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Is the Phoenix housing market starting to turn the corner? The LA Times thinks so (pointer via Planetizen):

Phoenix's housing bust has turned into a quasi-boom, a sign that its market may have hit bottom and a sneak preview of what a national housing recovery could look like.
More homes are selling than at any time since 2006. Prices are slowly stabilizing. Buyers are once again finding themselves in frantic bidding wars -- only this time over foreclosed houses selling at deep discounts rather than ranch homes listing for vast sums.

Not so fast. Phoenix, as the same LA Times story notes, had perhaps the biggest housing bubble of all. Prices have plunged from $268,000 in June 2006 to $120,000 - the sharpest decline of any metro tracked by the Case-Shiller home price index.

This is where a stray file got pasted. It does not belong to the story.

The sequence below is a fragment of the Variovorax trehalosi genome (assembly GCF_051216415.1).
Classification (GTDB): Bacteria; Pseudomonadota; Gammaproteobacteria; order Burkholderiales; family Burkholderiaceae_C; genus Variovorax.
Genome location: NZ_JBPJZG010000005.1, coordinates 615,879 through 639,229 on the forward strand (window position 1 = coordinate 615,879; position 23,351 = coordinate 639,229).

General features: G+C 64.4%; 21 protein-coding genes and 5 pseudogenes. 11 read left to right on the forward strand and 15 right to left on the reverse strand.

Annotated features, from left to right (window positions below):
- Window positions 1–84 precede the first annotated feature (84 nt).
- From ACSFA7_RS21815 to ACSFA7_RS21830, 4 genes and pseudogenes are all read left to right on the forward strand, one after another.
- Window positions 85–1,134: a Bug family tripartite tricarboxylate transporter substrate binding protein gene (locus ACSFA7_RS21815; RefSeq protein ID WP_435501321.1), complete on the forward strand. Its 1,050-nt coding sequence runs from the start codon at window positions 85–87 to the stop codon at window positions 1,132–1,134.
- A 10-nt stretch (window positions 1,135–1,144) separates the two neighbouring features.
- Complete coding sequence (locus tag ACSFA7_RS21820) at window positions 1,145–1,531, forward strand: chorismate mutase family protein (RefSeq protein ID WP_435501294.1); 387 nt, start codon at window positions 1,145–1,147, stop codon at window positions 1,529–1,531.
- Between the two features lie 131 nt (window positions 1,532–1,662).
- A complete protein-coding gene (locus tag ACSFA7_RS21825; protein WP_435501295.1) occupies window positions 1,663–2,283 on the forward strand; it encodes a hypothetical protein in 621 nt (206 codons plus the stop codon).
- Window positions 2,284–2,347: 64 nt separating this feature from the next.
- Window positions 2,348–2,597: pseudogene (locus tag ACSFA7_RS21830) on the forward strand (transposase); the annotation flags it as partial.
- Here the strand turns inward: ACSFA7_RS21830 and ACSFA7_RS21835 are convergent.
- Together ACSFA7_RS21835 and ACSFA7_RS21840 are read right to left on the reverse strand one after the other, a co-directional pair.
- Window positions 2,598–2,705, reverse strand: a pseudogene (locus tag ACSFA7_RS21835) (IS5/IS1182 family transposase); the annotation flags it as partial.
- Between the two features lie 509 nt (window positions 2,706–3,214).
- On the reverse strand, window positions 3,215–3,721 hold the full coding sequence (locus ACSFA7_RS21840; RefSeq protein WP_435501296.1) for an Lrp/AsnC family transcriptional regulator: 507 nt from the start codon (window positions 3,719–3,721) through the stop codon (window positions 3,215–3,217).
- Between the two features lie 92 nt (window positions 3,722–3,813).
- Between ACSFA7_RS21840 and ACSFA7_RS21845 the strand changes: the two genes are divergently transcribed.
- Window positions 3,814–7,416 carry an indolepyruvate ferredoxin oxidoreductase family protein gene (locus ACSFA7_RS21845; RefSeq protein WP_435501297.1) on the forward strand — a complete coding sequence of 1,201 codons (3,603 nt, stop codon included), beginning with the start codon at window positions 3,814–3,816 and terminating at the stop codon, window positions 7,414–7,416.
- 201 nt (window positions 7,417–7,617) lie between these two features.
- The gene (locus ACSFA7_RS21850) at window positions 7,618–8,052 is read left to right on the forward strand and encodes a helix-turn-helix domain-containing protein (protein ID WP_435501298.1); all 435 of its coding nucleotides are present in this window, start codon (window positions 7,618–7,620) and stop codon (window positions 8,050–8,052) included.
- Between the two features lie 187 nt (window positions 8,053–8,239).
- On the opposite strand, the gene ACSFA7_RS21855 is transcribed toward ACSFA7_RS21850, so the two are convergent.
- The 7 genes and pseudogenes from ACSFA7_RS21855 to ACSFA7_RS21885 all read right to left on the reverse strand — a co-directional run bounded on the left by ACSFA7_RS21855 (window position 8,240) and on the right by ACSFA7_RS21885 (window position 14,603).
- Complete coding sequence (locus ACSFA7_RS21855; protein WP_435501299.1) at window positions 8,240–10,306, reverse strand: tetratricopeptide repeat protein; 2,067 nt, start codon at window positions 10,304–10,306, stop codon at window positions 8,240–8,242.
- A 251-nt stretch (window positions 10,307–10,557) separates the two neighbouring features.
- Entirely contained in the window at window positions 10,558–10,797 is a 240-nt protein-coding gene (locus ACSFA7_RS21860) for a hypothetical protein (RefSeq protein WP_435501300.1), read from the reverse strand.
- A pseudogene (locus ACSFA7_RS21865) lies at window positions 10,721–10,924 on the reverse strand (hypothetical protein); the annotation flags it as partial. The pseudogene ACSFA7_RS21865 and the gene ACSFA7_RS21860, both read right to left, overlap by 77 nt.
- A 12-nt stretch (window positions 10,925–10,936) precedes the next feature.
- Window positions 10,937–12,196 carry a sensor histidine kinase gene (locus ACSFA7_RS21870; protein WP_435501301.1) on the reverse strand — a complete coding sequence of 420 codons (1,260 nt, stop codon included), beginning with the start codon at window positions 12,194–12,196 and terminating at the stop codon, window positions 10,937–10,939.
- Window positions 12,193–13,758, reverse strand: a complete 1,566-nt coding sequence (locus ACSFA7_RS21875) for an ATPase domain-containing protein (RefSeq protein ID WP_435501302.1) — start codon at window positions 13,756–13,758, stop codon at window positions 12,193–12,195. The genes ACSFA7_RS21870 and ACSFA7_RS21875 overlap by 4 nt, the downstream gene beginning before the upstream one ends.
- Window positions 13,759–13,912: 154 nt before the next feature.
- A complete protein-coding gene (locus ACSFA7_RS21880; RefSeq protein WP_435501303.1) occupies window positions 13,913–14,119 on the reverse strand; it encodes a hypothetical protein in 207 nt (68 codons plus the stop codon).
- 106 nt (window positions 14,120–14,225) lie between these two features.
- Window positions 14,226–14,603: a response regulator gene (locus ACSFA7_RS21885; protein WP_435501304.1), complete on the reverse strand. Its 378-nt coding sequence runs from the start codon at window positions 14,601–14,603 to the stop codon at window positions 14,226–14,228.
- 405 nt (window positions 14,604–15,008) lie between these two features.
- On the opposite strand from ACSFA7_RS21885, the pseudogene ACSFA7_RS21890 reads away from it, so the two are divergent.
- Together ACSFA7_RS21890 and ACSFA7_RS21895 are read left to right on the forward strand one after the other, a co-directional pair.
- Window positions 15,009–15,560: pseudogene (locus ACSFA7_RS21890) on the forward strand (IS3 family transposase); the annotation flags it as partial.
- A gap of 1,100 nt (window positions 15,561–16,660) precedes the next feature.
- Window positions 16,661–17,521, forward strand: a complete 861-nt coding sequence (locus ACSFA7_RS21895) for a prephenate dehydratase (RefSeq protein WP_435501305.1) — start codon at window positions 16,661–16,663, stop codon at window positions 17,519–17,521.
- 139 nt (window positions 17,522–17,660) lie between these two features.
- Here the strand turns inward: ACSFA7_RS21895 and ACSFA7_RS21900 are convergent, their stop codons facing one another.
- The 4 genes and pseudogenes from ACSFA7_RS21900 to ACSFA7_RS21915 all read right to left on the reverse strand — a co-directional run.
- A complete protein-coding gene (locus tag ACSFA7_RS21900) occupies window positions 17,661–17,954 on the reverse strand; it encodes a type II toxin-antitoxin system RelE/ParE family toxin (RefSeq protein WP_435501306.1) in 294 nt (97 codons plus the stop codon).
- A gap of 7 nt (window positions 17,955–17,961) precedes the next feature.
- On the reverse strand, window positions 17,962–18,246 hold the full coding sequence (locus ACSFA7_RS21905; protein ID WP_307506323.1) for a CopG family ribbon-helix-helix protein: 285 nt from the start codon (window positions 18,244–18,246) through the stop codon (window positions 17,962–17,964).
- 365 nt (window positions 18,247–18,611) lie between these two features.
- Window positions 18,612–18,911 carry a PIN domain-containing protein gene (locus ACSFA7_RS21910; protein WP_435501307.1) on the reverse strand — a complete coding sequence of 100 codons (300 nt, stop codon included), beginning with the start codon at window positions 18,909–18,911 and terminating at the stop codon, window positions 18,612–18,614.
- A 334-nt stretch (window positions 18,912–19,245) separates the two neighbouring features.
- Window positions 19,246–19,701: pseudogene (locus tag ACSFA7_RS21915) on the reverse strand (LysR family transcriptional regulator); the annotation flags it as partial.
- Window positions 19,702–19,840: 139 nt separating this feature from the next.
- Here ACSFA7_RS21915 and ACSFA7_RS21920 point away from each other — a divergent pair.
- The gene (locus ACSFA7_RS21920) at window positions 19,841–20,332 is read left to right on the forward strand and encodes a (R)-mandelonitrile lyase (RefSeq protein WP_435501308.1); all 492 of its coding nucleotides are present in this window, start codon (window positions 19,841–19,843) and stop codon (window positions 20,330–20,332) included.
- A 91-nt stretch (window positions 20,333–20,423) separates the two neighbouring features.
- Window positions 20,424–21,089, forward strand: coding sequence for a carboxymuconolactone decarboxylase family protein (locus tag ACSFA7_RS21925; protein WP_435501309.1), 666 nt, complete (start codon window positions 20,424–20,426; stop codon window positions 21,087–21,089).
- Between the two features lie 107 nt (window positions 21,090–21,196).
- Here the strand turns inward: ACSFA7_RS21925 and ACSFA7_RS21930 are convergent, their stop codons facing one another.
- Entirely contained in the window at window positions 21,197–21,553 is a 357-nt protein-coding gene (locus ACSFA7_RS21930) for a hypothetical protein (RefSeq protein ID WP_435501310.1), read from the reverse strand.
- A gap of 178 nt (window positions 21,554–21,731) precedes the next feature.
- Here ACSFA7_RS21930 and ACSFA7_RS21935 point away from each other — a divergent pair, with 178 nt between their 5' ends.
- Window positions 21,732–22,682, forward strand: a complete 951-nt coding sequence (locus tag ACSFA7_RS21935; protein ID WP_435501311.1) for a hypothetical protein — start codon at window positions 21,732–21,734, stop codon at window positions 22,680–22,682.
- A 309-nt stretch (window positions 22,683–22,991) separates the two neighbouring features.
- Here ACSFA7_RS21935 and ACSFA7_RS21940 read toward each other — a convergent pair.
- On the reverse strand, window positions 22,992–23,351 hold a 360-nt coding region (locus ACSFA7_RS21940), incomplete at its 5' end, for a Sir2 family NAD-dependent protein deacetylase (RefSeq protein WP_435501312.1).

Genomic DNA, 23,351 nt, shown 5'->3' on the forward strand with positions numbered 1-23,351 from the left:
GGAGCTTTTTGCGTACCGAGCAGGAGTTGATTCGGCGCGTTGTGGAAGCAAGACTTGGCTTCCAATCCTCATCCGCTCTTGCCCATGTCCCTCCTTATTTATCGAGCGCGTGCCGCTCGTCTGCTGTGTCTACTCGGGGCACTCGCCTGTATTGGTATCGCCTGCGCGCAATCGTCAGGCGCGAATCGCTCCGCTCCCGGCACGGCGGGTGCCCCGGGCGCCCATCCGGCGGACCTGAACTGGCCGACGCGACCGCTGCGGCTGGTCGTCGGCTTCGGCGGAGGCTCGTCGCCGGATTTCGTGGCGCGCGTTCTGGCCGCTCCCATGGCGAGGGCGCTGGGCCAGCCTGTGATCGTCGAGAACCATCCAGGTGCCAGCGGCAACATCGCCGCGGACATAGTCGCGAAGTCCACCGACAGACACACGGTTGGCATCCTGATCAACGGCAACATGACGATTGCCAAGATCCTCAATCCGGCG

Looks more like bottom-feeding to me. Long-run recovery will turn on the region developing new industries and work that can replace the tens of thousands of jobs wiped out in real estate and construction.

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Richard Florida is Co-founder and Editor at Large of CityLab.com and Senior Editor at The Atlantic. He is director of the Martin Prosperity Institute at the University of Toronto and Global Research Professor at NYU. More

Florida is author of The Rise of the Creative ClassWho's Your City?, and The Great Reset. He's also the founder of the Creative Class Group, and a list of his current clients can be found here
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